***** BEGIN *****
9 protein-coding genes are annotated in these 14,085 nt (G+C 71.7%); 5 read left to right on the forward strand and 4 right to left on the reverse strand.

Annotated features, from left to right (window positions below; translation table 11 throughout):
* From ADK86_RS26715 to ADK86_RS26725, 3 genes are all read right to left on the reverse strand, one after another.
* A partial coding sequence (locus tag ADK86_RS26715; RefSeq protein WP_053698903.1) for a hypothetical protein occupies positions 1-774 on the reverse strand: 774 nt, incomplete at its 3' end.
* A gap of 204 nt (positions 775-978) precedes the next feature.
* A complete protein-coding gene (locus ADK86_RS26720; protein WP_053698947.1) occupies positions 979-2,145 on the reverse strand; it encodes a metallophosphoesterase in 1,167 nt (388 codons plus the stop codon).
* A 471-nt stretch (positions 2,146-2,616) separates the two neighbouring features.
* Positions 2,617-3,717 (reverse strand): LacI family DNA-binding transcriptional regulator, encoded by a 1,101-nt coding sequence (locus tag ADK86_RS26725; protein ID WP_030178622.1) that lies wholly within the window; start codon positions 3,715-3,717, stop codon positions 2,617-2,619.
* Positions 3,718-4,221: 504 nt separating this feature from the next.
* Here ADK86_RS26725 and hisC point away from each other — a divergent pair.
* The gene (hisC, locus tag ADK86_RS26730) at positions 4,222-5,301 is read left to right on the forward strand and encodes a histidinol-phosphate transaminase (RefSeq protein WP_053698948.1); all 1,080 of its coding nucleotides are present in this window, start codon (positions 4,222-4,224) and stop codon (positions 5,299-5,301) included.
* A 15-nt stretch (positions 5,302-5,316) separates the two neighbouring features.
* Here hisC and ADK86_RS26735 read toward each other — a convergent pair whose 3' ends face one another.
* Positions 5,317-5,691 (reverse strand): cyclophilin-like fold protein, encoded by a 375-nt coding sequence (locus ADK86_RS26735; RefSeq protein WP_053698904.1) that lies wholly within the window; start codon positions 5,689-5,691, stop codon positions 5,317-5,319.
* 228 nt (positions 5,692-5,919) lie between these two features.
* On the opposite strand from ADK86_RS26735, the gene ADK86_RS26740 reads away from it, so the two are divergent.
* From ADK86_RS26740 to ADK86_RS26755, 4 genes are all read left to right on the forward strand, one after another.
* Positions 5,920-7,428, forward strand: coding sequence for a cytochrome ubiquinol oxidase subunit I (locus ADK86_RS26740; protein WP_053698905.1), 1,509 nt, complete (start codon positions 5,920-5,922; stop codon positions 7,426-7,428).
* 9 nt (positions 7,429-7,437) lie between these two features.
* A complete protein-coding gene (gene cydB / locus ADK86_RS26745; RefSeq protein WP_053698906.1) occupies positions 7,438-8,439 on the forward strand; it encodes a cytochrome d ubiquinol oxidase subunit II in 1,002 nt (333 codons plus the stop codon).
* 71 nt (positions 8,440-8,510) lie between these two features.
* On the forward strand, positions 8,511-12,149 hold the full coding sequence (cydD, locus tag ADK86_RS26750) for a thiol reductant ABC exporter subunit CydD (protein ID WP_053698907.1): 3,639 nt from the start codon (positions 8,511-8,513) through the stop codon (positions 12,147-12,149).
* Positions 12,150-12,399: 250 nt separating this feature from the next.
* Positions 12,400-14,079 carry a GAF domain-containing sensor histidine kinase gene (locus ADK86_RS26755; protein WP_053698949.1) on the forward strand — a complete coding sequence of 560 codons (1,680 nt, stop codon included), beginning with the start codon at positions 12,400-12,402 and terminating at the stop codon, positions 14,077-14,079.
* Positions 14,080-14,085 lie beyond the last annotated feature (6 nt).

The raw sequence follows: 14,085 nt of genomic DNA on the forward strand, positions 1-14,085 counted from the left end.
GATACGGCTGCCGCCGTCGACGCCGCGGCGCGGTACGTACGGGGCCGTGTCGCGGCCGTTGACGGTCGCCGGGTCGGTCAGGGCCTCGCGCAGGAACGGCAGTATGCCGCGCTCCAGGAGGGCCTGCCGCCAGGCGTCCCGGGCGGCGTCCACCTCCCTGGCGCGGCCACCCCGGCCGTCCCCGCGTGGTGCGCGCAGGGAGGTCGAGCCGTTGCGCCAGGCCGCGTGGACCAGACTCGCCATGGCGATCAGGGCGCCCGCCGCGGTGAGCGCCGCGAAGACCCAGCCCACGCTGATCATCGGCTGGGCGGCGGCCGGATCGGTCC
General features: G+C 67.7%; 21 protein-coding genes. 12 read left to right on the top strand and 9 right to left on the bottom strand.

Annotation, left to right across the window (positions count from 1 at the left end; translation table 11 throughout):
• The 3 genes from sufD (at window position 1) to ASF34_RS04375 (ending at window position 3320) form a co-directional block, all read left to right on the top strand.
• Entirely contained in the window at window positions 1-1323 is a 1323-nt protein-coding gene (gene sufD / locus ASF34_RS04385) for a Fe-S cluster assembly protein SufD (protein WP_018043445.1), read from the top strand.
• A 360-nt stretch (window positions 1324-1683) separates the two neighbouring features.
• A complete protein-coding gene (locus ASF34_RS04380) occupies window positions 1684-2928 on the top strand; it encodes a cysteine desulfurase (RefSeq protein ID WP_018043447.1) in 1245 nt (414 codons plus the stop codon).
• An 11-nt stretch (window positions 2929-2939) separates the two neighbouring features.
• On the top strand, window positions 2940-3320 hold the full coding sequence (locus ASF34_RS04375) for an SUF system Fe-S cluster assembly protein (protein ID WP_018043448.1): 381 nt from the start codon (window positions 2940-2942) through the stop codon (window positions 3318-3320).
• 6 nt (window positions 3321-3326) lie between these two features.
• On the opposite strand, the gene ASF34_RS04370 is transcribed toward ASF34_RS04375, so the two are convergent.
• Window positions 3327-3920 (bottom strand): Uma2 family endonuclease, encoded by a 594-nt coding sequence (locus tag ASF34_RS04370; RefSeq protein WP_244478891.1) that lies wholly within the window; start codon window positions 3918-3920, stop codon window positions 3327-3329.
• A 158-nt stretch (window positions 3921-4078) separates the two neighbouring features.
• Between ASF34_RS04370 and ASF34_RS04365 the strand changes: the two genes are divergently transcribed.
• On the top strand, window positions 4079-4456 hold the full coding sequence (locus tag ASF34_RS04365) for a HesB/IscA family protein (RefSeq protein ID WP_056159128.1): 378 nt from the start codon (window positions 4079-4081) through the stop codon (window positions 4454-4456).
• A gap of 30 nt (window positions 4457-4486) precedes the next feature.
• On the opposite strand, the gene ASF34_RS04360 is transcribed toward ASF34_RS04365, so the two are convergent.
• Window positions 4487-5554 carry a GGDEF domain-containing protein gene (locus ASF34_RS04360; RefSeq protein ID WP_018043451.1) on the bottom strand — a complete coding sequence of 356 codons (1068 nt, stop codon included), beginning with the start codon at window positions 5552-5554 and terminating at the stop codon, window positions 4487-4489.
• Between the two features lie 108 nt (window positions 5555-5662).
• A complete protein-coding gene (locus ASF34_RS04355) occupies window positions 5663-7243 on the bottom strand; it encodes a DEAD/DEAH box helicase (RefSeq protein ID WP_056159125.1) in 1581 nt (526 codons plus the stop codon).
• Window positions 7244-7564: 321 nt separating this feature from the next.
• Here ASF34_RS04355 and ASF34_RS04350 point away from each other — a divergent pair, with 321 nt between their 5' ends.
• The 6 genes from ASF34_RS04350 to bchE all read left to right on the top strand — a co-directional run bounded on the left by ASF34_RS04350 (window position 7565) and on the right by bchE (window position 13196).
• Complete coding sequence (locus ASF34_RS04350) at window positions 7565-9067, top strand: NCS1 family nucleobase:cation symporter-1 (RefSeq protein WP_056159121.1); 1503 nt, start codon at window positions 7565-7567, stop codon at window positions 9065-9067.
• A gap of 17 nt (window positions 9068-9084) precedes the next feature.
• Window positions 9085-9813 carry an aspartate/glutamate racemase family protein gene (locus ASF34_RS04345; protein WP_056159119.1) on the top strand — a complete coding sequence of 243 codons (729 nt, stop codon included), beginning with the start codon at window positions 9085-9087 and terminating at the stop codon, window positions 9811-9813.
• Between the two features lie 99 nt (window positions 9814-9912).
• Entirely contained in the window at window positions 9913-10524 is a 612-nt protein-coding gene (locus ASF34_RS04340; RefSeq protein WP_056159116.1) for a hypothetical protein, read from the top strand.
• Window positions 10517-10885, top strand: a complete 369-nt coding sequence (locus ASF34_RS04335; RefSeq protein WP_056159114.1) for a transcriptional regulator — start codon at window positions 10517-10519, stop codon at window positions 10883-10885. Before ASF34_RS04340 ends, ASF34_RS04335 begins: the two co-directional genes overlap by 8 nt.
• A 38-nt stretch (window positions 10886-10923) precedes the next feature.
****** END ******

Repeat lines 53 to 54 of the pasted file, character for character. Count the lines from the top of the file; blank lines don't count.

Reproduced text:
• Between the two features lie 99 nt (window positions 9814-9912).
• Entirely contained in the window at window positions 9913-10524 is a 612-nt protein-coding gene (locus ASF34_RS04340; RefSeq protein WP_056159116.1) for a hypothetical protein, read from the top strand.